With the London terror attacks today every reporter seems to be talking about the vulnerabilities to terrorists across the world. Our public transportation isn’t safe, our ports aren’t safe, our power plants aren’t safe, and on and on they go. I’m not sure I get it. Can we ever really be safe? Can you ever secure something like the New York Subway system? One reporter today noted that there are some 2000 airport security checkpoints across the U.S. There are at least that many entrances to the New York Subway system alone.
We simply cannot have the same level of security on public transportation as we do on airplanes. It’s just not that hard to slip a bomb onto a trane or a bus, especially if you plan on blowing yourself up with that bomb. I’m not sure I get the surprise at that fact.
The best we can hope for is to be vigilant.
Here’s a fun little waste of time: Guess-the-Google. They give you 20 images and 20 seconds to guess what keyword would bring up those images in Google. Some are easier than others. I scored a 205 in my first attempt, which isn’t so hot. (link via Living Room)
A survey of 8 to 14-year-olds in the U.K. found that Jesus most represents what it means to be a superhero, followed closely by Florence Nightingale and David Beckham. Kids are also more interested in fighting poverty and environmental issues than earning extra money or having their sports team win.
Those crazy kids, what can you do?
Now there’s a peculiar pairing: the indie media site Salon.com reporting on Billy Graham’s New York Crusade. It’s a great little observation piece, giving a man-on-the-street view of a Billy Graham crusade (though it’s more the left side of the street).
The first page deals with the event itself (why on earth do all the Crusade performers pander to the Christians: “How many came to worship?” asks Mercy Me’s Bart Millard. Hopefully not many Bart, otherwise Billy’s preaching to the choir), but the second page gets into the three-ring circus of weirdos who show up to protest Billy Graham for whatever crazy reason.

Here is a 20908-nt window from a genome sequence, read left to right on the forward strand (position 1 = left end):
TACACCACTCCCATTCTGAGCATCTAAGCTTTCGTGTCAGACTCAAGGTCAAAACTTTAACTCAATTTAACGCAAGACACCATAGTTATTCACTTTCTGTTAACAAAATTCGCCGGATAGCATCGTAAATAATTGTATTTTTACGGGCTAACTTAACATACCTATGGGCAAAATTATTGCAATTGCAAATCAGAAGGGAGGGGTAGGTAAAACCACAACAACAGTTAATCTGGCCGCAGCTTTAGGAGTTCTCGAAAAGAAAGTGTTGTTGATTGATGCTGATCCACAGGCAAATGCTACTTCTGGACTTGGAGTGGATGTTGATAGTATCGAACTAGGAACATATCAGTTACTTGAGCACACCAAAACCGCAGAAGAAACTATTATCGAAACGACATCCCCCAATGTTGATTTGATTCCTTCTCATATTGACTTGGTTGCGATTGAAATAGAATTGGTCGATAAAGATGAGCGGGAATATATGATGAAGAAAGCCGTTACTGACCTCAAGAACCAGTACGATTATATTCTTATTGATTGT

It’s fun to see it all from an outside perspective (and not the sanitized we-love-Billy perspective most outlets have been reporting).
Newsweek has an interesting Q&A with Franklin Graham, published last December but pushed last week with all the news of Billy Graham’s last crusade. Maybe I’m just sick, but I have a morbid fascination with hearing the latest Franklin has to say (though this isn’t really the latest).
I think it’s funny how Franklin comes up with the same stories and tells them all the time. When asked about AIDS, he gives his “God’s parameters” speech, which always starts with, “I’m a pilot.” Bono does the exact same thing, as I suppose there’s something to it. Come up with something smart and quotable, and you’ll be quoted. It’s just funny when you hear the same quote over and over and over again.
The last question gets into those loose cannon judges, and the reporter asks if the judges who decided Brown vs. Board of Education were activist judges. Franklin sidesteps the question, claiming not to be familiar with the case (I’ll assume he means not familiar with the specifics, as opposed to not knowing of the case). It’s an intersting question for everyone railing on about activist judges. Is there precedent for what they’re talking about? I’ll have to side with Franklin on this one and plead ignorance, though I wish someone with more legal and political insight would write that article.
With fear and trembling I expected the day when fatherhood would be a short nine months away. Who knew it would come with a ‘wahoo’ some weeks ago? Of course fear and trembling came shortly afterward, but there’s plenty of joy and excitement as well. We finally broke the silence yesterday when we told my parents and now I feel like we’re telling random strangers on the street, which I suppose I am with this.
We’re about 11 weeks along now, which makes January 22, 2006 the big day. A baby. Parenthood. Wow.
Continue reading Just Call Me Dad